An out of town couple flew into town who were on the hunt for a vacation home up to $1M in my neck of the woods. Unbeknownst to me, they actually had visited many states and cities this summer, each area with a different realtor. Whereas most buyers stick with one agent over the course of their search and have limited comparison, this couple got to interact with a plethora of agents in a short period of time. And I couldn’t believe some of the things that happened to them. They had me in stitches!
Act one: “Don’t tell me. You’re the Milburns.”
One agent in La Jolla, CA called them to say he was going to be a bit tardy for their first showing and to not worry because he was on his way. My clients took the extra time to drive around the complex and check out the amenities. But as they returned to the parking lot, a car blazes into the lot, rounds the corner and accidentally rams into my clients’ rental car.
The driver gets out of his car and sheepishly says, “Don’t tell me. You’re the Milburns.” After they spend the next 2 hours sorting out the insurance and accident claims, he says “So, let’s continue our tour” (?!)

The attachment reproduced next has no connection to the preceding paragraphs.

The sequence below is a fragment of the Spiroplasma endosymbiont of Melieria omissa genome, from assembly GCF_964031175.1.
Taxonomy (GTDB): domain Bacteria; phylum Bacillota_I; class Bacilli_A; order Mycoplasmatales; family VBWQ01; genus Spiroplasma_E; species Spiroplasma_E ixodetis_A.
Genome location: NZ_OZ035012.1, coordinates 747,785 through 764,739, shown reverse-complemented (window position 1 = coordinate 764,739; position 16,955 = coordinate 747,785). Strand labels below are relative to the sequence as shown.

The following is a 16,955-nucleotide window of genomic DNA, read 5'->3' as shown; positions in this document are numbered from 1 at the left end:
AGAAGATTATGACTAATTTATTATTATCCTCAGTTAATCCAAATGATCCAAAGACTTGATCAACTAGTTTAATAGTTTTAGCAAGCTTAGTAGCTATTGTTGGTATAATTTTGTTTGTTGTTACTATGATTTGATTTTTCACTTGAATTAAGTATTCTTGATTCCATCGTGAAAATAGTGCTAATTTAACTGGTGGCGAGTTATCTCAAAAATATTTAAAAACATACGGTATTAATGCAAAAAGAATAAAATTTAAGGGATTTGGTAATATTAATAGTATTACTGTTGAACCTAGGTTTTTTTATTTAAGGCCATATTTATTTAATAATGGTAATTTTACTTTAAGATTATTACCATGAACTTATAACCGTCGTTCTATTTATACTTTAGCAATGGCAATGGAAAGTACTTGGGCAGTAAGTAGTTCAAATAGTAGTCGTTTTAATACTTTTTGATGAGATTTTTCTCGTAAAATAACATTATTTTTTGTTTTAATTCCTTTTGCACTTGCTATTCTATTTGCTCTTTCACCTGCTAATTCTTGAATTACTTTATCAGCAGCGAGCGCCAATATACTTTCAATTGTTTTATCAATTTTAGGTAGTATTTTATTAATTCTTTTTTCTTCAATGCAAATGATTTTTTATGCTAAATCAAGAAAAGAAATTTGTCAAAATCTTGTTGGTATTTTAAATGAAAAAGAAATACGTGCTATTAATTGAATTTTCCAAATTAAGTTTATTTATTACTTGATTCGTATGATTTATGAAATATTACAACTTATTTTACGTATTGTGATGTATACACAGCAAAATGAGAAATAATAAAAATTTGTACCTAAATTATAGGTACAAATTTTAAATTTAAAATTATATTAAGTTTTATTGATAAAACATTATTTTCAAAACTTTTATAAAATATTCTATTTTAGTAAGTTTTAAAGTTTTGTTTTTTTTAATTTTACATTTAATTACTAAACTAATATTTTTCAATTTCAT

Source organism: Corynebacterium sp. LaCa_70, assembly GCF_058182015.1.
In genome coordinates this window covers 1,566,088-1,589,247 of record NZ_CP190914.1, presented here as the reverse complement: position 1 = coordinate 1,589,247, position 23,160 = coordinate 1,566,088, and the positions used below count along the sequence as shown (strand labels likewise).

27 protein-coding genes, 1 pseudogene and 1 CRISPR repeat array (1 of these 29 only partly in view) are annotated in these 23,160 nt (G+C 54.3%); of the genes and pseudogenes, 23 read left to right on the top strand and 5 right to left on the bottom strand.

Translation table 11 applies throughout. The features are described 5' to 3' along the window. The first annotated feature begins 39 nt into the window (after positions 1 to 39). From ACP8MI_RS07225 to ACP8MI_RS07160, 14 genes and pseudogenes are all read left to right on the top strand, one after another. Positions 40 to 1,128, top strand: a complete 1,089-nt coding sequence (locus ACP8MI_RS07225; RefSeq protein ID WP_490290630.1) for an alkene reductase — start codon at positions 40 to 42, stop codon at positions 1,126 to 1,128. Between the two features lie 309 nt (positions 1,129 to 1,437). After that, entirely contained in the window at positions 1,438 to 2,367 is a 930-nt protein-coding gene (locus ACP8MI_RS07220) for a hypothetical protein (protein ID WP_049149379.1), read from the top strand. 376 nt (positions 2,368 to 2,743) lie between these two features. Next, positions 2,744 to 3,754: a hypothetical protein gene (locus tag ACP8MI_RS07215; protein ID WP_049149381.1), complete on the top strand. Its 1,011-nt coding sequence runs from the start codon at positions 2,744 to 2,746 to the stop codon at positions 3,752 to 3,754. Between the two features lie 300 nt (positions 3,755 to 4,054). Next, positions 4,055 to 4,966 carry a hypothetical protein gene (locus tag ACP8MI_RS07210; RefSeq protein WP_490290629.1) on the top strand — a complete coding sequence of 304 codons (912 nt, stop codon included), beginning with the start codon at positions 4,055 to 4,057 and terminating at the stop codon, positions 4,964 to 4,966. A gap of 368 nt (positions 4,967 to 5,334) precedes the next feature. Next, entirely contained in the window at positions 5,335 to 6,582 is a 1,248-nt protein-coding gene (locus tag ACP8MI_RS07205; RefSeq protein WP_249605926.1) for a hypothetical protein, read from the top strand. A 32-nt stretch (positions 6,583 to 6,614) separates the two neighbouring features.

Act two: “Well there is one thing…”
After that fiasco, an agent in Incline Village, Nevada showed them a townhouse that was his own listing. After spending a while at the property, they went to the agents office to discuss a possible offer. Being an attorney, my client asked the agent if there was anything else to know about the property, since the agent was acting as a dual agent and had information about the seller.
The agent said, “Well there is one thing. The owner died in the master bedroom.” “Oh, in his sleep?” they inquired. “No. His wife murdered him. But don’t worry, she is now institutionalized.” They passed on this property (and agent).
Act three: “Um, who are you?”
A week later, my clients were finishing up a tour with an agent in Laguna Beach, CA, who frankly didn’t show them anything that matched their needs. Maybe in an attempt to redeem himself, he said he had driven by an open house earlier that would be a good fit for them.